Simplicity seems to mean something different for every person. One person can say they’re living in simplicity while they have a flat screen tv and a dvr (I would question this person and their idea of need). The next person might be living in a tiny house (check out Tumbleweed Tiny Houses if you don’t know what I’m talking about) and own less than 100 items (I can’t do that—sorry, my books are really important to me). Whatever you think simplicity is, we are called to it. As we say at Naz Farm, we are called to live simply so that others may simply live.
During the month of November, I would like to both invite and challenge you to try to live more simply. Maybe that means not going out for that burger, ordering that pizza or those insomnia cookies. Maybe that means that instead of buying a new scarf, you’re going to use the one you bought last year. Same for that new coat and those new mittens. Maybe you’ll look in your closet, count the number of pairs of shoes you own and donate a dollar for every pair to the BCC Christmas Family Adoption fund. If you don’t have a lot of shoes, but find yourself buying a lot of something else, maybe you’ll match that. Maybe you’ll tell Mom and Dad that instead of yet another new blouse or new boots, you want to donate that money somewhere else. Maybe you’ll participate in the Tech Fast and see where, without the temptation of entertainment technology, you really do have enough time to volunteer, to serve, to change the world. Maybe. I can’t make that decision for you. I can only decide for me.
As we begin November, I notice a lot of Christmas stuff in the stores. It’s a little early for it, but I am starting to be in a Christmas mindset. Christmas reminds me of my Uncle Tim, who I never met. He died from cancer at the age of 18 almost three years before I was born. But my uncle had a saying and it was passed on to me. Around Christmas, when he wanted something, he would say, “In the spirit of Christmas, which is love, please ___.”
In the spirit of Christmas, which is love…. Perhaps it would be better to say, “In the spirit of CHRIST, which is love.” Because He was love. He was not just love the noun, but love the verb. Suddenly the question at Christmas becomes the same as the question we must ask ourselves every day all year round: How do I, Kaitlyn Willy, love better? How do we, the Butler Catholic Community, love better? How do you, reader, love better?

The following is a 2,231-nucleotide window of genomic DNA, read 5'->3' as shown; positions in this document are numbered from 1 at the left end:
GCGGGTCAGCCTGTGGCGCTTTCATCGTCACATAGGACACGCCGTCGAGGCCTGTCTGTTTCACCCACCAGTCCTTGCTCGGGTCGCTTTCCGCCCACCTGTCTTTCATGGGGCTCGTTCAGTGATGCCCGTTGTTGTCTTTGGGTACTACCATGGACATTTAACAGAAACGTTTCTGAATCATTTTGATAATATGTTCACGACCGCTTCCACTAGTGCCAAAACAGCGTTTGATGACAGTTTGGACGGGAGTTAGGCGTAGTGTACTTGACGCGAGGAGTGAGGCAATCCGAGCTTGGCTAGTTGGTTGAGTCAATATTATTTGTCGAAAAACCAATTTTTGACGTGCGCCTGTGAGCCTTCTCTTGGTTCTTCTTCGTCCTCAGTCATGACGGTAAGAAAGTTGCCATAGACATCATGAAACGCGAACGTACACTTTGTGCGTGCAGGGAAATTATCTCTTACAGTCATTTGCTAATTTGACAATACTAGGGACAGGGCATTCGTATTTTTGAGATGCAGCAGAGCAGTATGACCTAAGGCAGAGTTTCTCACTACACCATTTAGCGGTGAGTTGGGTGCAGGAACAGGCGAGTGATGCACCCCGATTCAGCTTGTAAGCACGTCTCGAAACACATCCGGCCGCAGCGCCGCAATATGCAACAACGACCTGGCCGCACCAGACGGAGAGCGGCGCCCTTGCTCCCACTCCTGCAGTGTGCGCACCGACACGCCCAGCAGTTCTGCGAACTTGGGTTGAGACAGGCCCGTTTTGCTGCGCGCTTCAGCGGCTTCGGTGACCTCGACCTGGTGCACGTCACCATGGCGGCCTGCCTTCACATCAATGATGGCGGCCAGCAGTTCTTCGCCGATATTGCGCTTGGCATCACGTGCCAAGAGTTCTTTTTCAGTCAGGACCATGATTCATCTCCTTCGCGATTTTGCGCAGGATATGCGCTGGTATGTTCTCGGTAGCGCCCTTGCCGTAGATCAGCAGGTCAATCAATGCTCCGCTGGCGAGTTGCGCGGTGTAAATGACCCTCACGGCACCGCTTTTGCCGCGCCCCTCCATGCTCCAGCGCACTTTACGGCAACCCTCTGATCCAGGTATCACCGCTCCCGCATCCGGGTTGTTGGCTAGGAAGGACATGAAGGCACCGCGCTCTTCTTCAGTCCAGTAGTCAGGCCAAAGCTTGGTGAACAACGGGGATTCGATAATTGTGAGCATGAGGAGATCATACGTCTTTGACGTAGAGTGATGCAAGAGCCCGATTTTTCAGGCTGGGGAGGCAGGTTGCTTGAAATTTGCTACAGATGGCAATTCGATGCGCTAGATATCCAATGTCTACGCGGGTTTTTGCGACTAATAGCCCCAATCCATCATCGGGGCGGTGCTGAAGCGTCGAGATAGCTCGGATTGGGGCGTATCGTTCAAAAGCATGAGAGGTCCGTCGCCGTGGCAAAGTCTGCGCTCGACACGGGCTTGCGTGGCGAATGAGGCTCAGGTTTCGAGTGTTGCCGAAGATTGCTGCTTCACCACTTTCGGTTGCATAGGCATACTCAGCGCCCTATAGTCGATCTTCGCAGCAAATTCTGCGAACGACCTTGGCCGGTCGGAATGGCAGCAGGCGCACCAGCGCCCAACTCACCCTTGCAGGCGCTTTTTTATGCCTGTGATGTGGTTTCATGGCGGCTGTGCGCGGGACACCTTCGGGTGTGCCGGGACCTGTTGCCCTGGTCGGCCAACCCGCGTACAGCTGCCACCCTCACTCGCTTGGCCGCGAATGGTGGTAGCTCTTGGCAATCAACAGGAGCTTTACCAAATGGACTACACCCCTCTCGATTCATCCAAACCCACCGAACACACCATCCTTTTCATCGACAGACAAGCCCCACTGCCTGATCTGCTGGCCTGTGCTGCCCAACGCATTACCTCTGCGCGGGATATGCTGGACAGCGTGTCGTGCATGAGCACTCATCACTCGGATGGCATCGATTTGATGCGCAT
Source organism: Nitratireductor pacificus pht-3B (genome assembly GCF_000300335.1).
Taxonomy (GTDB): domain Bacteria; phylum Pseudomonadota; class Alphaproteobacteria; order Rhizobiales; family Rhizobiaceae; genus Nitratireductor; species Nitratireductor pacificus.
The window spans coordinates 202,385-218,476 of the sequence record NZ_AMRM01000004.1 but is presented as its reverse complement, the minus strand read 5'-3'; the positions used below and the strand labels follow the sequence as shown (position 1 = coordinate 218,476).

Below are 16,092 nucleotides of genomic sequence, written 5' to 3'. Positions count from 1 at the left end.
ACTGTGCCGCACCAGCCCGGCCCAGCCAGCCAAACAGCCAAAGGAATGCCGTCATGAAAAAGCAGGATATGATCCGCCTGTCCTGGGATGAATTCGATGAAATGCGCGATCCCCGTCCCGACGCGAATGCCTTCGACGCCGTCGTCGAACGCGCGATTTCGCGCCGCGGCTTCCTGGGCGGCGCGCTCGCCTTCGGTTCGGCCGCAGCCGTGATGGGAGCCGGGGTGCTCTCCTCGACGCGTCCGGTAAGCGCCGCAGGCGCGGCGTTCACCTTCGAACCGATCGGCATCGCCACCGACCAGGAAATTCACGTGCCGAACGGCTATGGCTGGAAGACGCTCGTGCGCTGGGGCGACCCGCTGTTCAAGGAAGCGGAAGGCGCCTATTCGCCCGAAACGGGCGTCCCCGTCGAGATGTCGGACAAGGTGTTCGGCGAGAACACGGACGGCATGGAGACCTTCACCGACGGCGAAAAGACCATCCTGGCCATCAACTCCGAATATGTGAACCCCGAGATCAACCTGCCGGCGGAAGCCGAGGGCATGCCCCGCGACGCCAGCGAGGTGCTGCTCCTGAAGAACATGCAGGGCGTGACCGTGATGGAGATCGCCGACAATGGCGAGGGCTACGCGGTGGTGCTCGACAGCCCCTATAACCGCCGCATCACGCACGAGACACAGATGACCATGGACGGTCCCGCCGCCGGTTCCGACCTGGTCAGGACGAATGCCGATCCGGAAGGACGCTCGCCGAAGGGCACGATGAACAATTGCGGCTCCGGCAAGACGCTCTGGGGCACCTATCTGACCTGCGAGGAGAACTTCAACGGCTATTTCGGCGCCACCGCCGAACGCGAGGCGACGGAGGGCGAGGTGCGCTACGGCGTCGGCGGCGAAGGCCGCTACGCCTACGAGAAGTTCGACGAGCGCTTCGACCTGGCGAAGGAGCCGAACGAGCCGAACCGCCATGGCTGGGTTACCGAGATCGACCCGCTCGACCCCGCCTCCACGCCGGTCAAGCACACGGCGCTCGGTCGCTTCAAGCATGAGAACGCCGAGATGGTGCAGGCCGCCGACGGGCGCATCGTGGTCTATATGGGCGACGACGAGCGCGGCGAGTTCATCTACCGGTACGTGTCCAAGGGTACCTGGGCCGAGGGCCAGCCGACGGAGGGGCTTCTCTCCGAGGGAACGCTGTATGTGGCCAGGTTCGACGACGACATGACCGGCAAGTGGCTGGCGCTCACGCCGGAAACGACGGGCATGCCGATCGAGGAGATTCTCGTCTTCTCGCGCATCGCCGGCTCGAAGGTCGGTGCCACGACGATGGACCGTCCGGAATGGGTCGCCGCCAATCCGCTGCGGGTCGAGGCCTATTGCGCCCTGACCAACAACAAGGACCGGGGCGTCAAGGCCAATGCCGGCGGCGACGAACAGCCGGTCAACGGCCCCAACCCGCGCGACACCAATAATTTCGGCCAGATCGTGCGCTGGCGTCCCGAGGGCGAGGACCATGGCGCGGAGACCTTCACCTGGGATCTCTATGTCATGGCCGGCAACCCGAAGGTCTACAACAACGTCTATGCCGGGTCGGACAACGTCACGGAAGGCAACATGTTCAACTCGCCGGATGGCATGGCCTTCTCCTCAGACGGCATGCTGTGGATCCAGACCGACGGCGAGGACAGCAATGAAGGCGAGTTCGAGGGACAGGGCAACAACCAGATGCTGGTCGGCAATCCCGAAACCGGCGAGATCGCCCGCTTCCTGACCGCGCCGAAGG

To answer that, this year, in place of buying each other gifts, my community is adopting a local family and giving them Christmas. And by Christmas, I don’t mean they’re getting a bunch of toys (though I might slip a few in). Primarily, I’m shopping for PJs, undies, socks, and bras for an elderly grandma and her daughter and clothes to keep their three babies warm. This family will be way more excited about these clothes—which won’t be all that nice and certainly won’t be name-brand items—than I have ever been about a Christmas gift. Need does that to people, it makes them find joy in the simple things.
In keeping with this spirit of love, the BCC Service Committee and Leadership Team have decided to adopt two families for Christmas. I mentioned this above, in the “maybe” paragraph. I’m serious, friends—count those shoes, those lattes, those whatever-you-spend-your-money-ons. Donate a dollar for each one you have. Or, donate five dollars, ten dollars, whatever you can muster. Ask mom or dad or grandma to give you your Christmas money early—donate it. Make a difference.
And, if you really want to keep it up, go to Nazareth Farm. Live simply so that others may simply live. Do as Christ calls us to in the reading for tomorrow: love your neighbor as yourself. Change the world.
When people ask me to describe my students, I say that they all want to save the world. Guess what, friends—this is how you change the world. You change it one person at a time. Not one poor person at a time, but one human being made in the image and likeness of God who has intrinsic dignity and who for some reason or other lives entrenched in poverty and cannot get out. One step at a time, one foot in front of the other— in the spirit of Christ, which is love.